On the morning of 1 November, the Prussians left Waren. Blücher moved to the northeast via Hohen Wangelin, covered by a rear guard under General-Major Friedrich Gottlieb von Oswald. Winning marched east along the north shore of several lakes, covered by Oberst von Pletz's rear guard. That morning in Waren, [12] Colonel Claude-Étienne Guyot with the 400-strong 22nd Chasseurs à Cheval from Soult's corps surrounded and captured Major Schmude and 170 dragoons. However, when Guyot tried to advance from the town, Pletz counterattacked with 850 horsemen of the Köhler Hussar Regiment # 7. For a loss of only one killed, 15 wounded, and 10 missing, the Prussian hussars threw Guyot's cavalry back into Waren and freed Schmude and his men. The French lost six officers killed or wounded, over 40 men captured, and an unknown number killed or wounded in this minor Prussian victory. [13]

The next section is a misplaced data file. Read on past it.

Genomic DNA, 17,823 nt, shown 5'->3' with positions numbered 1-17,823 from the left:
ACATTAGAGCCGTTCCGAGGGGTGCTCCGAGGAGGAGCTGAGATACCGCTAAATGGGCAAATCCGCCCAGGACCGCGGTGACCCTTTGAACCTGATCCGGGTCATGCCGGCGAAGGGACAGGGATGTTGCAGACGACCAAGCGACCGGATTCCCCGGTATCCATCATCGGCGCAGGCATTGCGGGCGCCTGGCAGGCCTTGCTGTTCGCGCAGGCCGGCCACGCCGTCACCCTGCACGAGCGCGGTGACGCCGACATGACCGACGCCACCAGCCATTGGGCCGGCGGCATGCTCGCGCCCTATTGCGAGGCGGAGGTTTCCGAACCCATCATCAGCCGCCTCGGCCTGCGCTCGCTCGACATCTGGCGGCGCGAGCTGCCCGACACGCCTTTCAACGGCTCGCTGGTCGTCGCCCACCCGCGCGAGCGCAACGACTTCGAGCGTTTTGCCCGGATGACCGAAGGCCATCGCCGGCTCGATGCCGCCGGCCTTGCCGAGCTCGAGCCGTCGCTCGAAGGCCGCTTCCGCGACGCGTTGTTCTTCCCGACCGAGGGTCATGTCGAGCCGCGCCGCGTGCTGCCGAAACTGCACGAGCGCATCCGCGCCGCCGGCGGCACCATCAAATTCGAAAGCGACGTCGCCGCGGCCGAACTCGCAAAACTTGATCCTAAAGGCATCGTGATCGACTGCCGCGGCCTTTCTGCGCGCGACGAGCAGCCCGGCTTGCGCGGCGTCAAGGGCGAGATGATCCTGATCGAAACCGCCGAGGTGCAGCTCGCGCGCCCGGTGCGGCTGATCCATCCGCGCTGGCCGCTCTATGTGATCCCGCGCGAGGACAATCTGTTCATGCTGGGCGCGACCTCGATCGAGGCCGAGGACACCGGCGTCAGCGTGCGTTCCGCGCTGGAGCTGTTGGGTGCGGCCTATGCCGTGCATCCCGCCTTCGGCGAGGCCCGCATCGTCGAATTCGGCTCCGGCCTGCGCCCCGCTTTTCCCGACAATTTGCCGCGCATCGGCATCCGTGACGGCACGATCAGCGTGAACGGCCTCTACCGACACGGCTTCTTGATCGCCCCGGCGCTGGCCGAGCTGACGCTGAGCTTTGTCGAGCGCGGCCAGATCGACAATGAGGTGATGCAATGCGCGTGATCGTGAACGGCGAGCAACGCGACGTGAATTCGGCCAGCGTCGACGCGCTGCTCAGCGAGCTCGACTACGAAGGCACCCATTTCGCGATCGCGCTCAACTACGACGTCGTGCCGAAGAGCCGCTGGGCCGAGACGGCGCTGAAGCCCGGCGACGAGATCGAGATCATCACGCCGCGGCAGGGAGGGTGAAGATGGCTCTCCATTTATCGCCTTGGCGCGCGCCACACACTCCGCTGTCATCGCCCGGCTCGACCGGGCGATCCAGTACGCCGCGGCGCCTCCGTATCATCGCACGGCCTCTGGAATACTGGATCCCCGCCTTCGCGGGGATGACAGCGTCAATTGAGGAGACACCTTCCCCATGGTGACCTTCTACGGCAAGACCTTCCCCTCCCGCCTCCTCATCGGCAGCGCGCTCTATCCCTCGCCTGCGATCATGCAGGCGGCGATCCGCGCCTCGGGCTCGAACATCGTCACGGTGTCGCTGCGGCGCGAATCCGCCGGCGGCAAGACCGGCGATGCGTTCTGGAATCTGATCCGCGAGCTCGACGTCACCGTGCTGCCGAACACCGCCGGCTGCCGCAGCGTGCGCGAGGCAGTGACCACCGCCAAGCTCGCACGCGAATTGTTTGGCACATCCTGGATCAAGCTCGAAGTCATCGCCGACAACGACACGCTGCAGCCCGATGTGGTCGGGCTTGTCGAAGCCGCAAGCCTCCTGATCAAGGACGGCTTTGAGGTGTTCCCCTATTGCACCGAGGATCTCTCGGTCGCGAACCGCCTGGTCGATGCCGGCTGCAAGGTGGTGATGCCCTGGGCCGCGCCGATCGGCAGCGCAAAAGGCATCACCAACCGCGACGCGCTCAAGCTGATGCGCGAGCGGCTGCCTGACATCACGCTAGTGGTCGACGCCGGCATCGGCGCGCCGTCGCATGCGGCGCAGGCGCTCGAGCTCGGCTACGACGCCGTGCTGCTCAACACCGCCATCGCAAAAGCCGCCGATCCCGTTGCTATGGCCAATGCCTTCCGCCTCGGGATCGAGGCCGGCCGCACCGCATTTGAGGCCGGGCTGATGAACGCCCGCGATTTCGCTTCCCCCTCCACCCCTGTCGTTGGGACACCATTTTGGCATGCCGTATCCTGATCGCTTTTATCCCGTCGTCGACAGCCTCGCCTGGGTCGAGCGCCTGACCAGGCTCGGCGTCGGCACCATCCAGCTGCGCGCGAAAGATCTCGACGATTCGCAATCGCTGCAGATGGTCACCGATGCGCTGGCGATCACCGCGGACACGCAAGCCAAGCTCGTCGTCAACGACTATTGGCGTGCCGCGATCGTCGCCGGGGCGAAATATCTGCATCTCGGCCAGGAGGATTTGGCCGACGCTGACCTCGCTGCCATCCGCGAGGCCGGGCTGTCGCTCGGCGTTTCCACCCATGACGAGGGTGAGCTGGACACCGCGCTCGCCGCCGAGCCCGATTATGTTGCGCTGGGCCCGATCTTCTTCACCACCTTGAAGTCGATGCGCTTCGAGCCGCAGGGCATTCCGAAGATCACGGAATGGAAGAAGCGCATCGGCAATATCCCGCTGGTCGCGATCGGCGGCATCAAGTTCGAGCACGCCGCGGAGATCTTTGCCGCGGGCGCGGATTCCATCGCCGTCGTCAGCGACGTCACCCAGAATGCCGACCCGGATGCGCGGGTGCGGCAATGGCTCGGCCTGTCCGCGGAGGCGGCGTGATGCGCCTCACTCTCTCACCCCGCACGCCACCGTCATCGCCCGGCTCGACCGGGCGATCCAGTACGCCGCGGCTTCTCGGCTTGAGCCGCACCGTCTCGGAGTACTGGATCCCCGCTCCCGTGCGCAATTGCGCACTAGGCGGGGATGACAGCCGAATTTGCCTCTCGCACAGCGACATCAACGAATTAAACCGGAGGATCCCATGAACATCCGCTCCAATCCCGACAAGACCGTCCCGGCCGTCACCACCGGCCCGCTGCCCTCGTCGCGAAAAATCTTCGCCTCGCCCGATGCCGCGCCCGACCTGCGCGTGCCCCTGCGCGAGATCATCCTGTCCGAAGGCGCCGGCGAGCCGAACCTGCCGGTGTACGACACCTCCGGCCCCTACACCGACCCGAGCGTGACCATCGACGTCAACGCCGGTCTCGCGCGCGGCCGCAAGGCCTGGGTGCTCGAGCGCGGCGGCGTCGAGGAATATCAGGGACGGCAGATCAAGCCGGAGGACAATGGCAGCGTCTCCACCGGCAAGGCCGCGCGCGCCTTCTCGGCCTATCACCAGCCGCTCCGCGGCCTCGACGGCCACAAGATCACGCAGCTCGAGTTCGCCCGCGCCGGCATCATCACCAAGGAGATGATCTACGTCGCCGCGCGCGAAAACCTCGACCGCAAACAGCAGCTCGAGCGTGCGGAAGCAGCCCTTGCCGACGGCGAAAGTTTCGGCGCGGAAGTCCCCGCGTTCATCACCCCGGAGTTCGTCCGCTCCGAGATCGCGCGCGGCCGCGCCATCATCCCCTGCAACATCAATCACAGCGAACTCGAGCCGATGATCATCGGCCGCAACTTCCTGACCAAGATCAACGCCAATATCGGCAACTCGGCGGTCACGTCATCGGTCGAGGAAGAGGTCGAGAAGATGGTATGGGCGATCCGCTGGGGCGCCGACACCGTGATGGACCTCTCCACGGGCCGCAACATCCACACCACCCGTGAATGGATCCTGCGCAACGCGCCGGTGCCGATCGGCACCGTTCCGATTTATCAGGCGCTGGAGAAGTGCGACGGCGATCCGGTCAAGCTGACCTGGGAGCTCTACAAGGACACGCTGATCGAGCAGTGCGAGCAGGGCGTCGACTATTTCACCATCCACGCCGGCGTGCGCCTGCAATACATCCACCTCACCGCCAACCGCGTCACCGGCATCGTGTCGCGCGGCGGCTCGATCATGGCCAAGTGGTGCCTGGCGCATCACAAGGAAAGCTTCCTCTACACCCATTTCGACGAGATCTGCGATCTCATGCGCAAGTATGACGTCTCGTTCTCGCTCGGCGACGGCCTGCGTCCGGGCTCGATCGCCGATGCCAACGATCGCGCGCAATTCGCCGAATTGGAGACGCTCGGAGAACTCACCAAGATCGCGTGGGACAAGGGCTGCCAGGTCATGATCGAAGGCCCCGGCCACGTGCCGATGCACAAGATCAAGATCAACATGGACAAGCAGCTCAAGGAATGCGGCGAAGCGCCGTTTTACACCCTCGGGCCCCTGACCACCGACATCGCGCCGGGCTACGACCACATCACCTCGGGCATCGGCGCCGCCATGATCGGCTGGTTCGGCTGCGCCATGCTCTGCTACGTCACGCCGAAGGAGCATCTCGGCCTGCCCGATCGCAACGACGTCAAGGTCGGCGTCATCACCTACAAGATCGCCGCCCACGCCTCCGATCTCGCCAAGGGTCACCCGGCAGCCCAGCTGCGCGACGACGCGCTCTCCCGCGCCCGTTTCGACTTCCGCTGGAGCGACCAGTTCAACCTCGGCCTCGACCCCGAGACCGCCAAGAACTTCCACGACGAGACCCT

Battle of Waren-Nossentin, 1 November 1806, showing forests and lakes. Battle of Waren-Nossentin 1806.JPG
Battle of Waren-Nossentin, 1 November 1806, showing forests and lakes.

After Guyot's discomfiture, Bernadotte's cavalry arrived in Waren to give the French six regiments in the area. [12] General of Brigade Jacques Louis François Delaistre de Tilly led the I Corps cavalry, consisting of the 2nd and 4th Hussar Regiments and 5th Chasseur à Cheval Regiment. General of Brigade Pierre Margaron commanded the IV Corps cavalry, including the 8th Hussar Regiment, and 11th, 16th, and 22nd Chasseur à Cheval Regiments. [14] On the outskirts of Waren, the French light cavalry began a series of skirmishes with the Prussian horsemen that lasted from 10:00 AM to 1:00 PM. Meanwhile, the Prussian rear guard under Yorck took a defensive position between two lakes at the village of Jabel. [15] The lakes near Jabel are the Jabelscher See to the south and the Loppiner See to the north. [note 1]

Ludwig Yorck Ludwig Yorck von Wartenburg.jpg
Ludwig Yorck